By By Jeff Mowatt
Why customers shouldn’t be your first priority
By By Jeff Mowatt
Let’s be frank; if you work for a company, then your primary goal is to
make money. Period. You may have secondary goals to serve the interests
of your customers, employees, and be a good corporate citizen, but your
number one priority is strictly return on investment. Profit.
Let’s be frank; if you work for a company, then your primary goal is to make money. Period. You may have secondary goals to serve the interests of your customers, employees, and be a good corporate citizen, but your number one priority is strictly return on investment. Profit.
When I speak at conventions and meetings on how to boost profits through customer retention, I often find that business owners and managers don’t have their priorities straight. The result is they lose customer loyalty, face increasing operating costs, scramble to replace staff turnover, and struggle just to keep up to the competition. They may work hard and think positively, but their impact is marginal.
On the other hand, by simply realigning their priorities managers can lead their company or department in a way that builds customer and staff loyalty, reduces operating costs, makes more money, and serves as a model corporate citizen. You won’t have to work any harder; just smarter. To find out how, answer the following questions according to your current practices. Then read the accompanying suggestion for the best way to optimize your time and effectiveness.
What is normally your first task of the day?
a) returning phone calls
b) administrative paperwork
c) work on strategic projects
d) dealing with customers
e) responding to employee requests
Your first priority of the day should be c) working on strategic projects designed to prevent problems and increase profits. Typically, however, managers put off strategic work to do other work that has a deadline. They confuse urgency with importance.
It’s always easy to put off work that’s strategic in nature because the deadline is usually non-existent or not urgent, and strategic work requires something many of us prefer to avoid: thinking. The problem is that if you continually put off projects designed to increase profits or reduce problems, then you end up having more crises to deal with. So you get caught in the vicious cycle of crisis management.
“A lot of managers and business-owners secretly love putting out fires because it makes them feel like heroes. In fact, they live in a fools paradise; treating symptoms every day rather that curing the disease.”
Doing strategic projects for the first 1 to 1.5 hours of your day puts you in proactive mindset. Even though crises may spring up during the day, at least you have the comfort of knowing you’re doing something to prevent these problems from reoccurring. In other words, doing strategic project work gives you a sense control and a feeling that that there is a light at the end of the tunnel.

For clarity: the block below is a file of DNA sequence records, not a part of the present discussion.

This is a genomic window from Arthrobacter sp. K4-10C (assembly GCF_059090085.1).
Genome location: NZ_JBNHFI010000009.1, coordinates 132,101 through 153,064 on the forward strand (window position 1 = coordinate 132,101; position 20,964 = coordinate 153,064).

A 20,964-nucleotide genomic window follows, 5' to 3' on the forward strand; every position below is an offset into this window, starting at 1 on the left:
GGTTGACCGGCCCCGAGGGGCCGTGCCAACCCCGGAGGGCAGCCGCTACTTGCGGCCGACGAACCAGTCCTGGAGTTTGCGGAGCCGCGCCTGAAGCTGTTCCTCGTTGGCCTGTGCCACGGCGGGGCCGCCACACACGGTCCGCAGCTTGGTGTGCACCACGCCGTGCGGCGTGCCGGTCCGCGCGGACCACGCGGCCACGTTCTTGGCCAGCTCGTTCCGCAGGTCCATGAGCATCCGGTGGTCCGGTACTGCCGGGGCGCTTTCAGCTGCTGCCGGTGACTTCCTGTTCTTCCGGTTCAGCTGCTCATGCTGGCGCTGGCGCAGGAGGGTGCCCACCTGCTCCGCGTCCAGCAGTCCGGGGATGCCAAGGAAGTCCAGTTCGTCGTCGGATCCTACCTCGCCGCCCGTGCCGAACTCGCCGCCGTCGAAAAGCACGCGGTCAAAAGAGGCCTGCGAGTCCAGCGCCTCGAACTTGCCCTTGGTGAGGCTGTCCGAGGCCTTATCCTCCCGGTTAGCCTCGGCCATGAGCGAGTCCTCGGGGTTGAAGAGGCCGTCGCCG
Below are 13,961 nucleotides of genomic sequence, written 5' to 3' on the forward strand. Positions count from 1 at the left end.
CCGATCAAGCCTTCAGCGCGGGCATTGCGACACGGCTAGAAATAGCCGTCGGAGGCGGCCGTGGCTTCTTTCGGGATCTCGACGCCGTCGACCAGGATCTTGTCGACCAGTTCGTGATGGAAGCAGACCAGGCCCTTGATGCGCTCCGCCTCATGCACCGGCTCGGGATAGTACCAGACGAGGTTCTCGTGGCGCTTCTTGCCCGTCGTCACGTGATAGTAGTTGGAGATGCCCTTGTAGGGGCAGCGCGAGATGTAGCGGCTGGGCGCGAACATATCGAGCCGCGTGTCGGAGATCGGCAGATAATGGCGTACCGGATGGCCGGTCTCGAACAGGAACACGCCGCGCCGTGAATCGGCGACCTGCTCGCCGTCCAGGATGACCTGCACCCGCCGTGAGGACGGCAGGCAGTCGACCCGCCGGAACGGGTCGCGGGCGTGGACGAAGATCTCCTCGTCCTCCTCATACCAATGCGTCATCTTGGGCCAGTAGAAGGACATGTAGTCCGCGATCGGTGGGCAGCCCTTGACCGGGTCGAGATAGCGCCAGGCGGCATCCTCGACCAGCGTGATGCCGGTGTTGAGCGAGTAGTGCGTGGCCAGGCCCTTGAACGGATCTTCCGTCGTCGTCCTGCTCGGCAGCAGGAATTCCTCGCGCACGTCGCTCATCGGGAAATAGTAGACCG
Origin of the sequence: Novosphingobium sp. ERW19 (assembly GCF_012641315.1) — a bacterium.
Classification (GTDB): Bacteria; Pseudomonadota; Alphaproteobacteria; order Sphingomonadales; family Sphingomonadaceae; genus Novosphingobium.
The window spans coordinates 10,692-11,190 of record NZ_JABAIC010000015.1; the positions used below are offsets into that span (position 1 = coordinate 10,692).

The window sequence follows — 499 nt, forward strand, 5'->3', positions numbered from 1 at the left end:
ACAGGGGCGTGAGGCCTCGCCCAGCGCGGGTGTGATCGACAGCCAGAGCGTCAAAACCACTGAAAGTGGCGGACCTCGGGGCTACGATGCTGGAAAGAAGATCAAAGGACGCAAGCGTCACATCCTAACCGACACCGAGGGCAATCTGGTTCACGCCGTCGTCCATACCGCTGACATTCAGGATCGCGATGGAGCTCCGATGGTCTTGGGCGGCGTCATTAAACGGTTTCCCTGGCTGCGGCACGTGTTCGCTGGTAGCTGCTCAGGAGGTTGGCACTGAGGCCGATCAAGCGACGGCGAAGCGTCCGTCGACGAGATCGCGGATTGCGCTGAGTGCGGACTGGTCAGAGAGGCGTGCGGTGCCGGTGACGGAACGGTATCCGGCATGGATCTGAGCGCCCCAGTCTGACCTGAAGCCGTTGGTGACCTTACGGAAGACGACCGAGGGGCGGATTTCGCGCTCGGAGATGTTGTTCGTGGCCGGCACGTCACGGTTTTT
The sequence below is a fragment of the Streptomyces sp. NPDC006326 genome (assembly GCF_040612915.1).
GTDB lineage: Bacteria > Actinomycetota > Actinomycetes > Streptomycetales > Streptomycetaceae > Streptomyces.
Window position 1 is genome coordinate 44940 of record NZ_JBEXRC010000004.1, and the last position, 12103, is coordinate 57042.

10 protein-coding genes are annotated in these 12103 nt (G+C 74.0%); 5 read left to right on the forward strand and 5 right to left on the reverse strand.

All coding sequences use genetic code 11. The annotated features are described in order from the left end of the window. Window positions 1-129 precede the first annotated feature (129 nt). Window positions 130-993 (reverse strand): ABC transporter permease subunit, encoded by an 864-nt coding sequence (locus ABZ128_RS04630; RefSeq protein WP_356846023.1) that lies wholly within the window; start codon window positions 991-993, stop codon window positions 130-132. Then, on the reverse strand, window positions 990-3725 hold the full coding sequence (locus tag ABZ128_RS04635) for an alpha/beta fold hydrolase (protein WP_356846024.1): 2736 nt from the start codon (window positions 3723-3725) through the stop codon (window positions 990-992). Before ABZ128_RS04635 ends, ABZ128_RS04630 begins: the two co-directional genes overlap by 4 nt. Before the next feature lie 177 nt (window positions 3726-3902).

When I speak at seminars about the hour and a half of uninterrupted strategic project work, I often hear a chorus of protests from the audience. People talk about the emergencies that require their attention. The truth is, unless you work in emergency services, there is almost no problem or ‘crisis’ or customer request that can’t be handled by someone else in the organization, or wait a mere hour and a half for your personal attention. Realistically, you’ll accomplish more in that hour and a half of strategic project work than the other seven hours of crisis management combined.
Of your major project work, which do you typically work on first?
a) the one with the most pressing deadline
b) the one that’s the easiest to do quickly
c) the one that will generate the most profits over the long term
Obviously, you should work on c) the project that will generate the most profits over the long term. That’s what you’re in business for. Ironically, most managers don’t do it. They react to deadlines, submitting to the tyranny of the urgent. It’s fine to work on projects with urgent deadlines, but at least spend the first hour on the long term profit project, then work on the other projects with the urgent deadlines.
Administrative activities are some of the most important tasks as a manager
Answer: b) false. Adminis-trivia is the day-to-day organizing of money (cash flow) manpower (scheduling) and machinery (inventory). It’s the tedious, mindless reporting and paperwork that simply has to be done. And it’s the lowest form of work for any manager. It should be automated, delegated or outsourced. If you are doing this work yourself, you are a clerk – not a leader.
The path of least resistance
The problem is that adminis-trivia is seductive because it’s easy to do and it usually has a deadline. Ditto for dealing with customer requests that should be handled by your employees. They are paths of least resistance. Long term strategic project work, on the other hand, requires concentration, vision, and rarely has an immediate deadline.
A classic example is developing an ongoing staff-training program. You can put it off indefinitely and still look busy doing paperwork. The consequences are that the rest of your day is spent in crises management because your front line staff isn’t properly trained.
The bottom line is that to be an effective manager, you don’t have to be the most intelligent, the most enthusiastic, or even the hardest worker. You simple need to learn how to organize your working day so that you’re less busy and more productive.
Customer service strategist and professional speaker, Jeff Mowatt is an authority on “The Art of Client Service…Influence with Ease.” For Jeff’s other tips, self-study resources, and training services on time management, visit www.jeffmowatt.com .